Dozens of residents of the complex had signed a petition that was submitted to the commission outlining their objections during the public hearing process. However, the commission rejected the petition because it did not meet a threshold put forth in the state's real estate laws requiring signatures from a minimum of 20% of the property owners located within a 500-foot buffer surrounding a property.
During a P&Z public hearing held Feb. 19, Arthur Levine, a resident of Regency of Ridgefield, said more than 60 percent of the complex's title holders had signed the petition, and asked if more time could be given to collect more signatures. P&Z Commission Chairwoman Rebecca Mucchetti, however, said even if 100 percent of the complex's unit owners signed the petition, it still would not meet the 20 percent requirement, "It would only be about 7 percent."
During the same public hearing, Mark E. Kornhaas, traffic engineer for Brookfield-based Artel Engineering, testified that allowing service-related businesses on the property would have little to no impact on traffic volume, compared to the current uses, although traffic patterns could change.
He said when the property owners bring in additional tenants under new uses, they would come back before the commission to request a special permit, at which time traffic generated by the proposed new use would be discussed.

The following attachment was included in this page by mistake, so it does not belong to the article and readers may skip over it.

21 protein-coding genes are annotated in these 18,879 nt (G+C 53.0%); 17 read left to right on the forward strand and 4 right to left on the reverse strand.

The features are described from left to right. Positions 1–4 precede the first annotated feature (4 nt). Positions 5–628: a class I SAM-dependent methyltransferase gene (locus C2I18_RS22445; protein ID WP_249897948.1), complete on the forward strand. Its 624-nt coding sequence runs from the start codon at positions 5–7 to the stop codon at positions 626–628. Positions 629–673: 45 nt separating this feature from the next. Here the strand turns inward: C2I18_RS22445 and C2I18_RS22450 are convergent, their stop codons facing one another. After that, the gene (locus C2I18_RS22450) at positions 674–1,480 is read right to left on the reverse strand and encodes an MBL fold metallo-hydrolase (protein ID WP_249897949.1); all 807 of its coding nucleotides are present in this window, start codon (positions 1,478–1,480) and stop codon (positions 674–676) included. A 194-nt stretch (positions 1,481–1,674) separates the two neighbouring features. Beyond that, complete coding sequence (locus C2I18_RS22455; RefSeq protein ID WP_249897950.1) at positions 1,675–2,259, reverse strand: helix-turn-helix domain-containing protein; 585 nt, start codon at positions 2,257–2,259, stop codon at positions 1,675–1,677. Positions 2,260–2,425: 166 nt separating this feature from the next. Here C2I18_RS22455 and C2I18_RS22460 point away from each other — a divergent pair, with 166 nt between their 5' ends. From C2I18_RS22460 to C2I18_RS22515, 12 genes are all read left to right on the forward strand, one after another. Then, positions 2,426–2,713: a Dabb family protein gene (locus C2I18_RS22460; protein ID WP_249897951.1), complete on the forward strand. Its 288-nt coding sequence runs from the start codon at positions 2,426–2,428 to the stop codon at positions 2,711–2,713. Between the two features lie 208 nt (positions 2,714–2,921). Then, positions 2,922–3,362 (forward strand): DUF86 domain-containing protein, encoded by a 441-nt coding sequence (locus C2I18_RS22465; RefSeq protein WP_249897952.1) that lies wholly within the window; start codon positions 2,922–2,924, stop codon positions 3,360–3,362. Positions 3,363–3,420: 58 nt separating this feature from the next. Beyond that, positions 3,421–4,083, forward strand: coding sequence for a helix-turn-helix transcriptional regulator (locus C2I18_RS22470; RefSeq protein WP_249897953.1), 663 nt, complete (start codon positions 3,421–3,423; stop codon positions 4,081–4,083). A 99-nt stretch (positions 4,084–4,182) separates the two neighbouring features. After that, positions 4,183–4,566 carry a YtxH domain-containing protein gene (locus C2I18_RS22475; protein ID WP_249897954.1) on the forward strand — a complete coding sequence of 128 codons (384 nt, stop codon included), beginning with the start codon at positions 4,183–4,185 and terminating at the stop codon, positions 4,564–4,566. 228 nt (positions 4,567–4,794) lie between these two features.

Robert Jewell, attorney for the applicant, said when the owners first bought the property in 2005 "it was an abandoned factory" which had been empty for about 10 years.
"It was an eyesore — surrounded by a field of dilapidated and rotting [debris]…" he said, adding that the owners' overall goal is to improve the property (however there is no new construction planned as of present).
Jewell said the property was rezoned to "CMDD," allowing medical uses, in 2004 — however in 2006 it was changed back to CDD so as to not limit the uses to medical.
He said every time the property owners have brought in a new tenant, there have been conflicts with the zone designation, in terms of the uses proposed. As a result the owners had to apply for a special permit almost every time a new tenant came in. He said the goal in changing it to a B-2 zone is to give the owners more flexibility in terms of the types of tenants they can attract.